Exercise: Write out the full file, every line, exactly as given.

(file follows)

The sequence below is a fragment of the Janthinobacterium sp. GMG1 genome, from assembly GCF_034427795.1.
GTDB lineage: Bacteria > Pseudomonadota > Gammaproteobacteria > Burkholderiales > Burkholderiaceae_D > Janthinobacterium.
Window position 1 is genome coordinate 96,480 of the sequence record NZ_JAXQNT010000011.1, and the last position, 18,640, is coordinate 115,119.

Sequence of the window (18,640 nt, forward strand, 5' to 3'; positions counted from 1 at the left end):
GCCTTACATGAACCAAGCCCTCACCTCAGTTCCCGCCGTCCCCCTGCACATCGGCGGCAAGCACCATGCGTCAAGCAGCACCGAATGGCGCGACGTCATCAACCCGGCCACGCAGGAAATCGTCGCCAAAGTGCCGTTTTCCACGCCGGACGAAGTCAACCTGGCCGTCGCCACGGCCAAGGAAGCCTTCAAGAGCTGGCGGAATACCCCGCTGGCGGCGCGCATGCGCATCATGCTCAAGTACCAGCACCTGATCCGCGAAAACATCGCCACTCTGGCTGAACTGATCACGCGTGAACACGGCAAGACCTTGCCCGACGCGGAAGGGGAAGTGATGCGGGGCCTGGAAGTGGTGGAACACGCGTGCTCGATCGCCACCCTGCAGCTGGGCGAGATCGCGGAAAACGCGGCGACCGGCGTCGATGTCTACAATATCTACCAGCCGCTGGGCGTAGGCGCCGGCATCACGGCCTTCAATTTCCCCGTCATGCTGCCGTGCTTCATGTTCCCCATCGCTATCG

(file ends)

The sequence below is a fragment of the Janthinobacterium sp. GMG1 genome, from assembly GCF_034427795.1.
GTDB lineage: Bacteria > Pseudomonadota > Gammaproteobacteria > Burkholderiales > Burkholderiaceae_D > Janthinobacterium.
Window position 1 is genome coordinate 96,480 of the sequence record NZ_JAXQNT010000011.1, and the last position, 18,640, is coordinate 115,119.

Sequence of the window (18,640 nt, forward strand, 5' to 3'; positions counted from 1 at the left end):
GCCTTACATGAACCAAGCCCTCACCTCAGTTCCCGCCGTCCCCCTGCACATCGGCGGCAAGCACCATGCGTCAAGCAGCACCGAATGGCGCGACGTCATCAACCCGGCCACGCAGGAAATCGTCGCCAAAGTGCCGTTTTCCACGCCGGACGAAGTCAACCTGGCCGTCGCCACGGCCAAGGAAGCCTTCAAGAGCTGGCGGAATACCCCGCTGGCGGCGCGCATGCGCATCATGCTCAAGTACCAGCACCTGATCCGCGAAAACATCGCCACTCTGGCTGAACTGATCACGCGTGAACACGGCAAGACCTTGCCCGACGCGGAAGGGGAAGTGATGCGGGGCCTGGAAGTGGTGGAACACGCGTGCTCGATCGCCACCCTGCAGCTGGGCGAGATCGCGGAAAACGCGGCGACCGGCGTCGATGTCTACAATATCTACCAGCCGCTGGGCGTAGGCGCCGGCATCACGGCCTTCAATTTCCCCGTCATGCTGCCGTGCTTCATGTTCCCCATCGCTATCG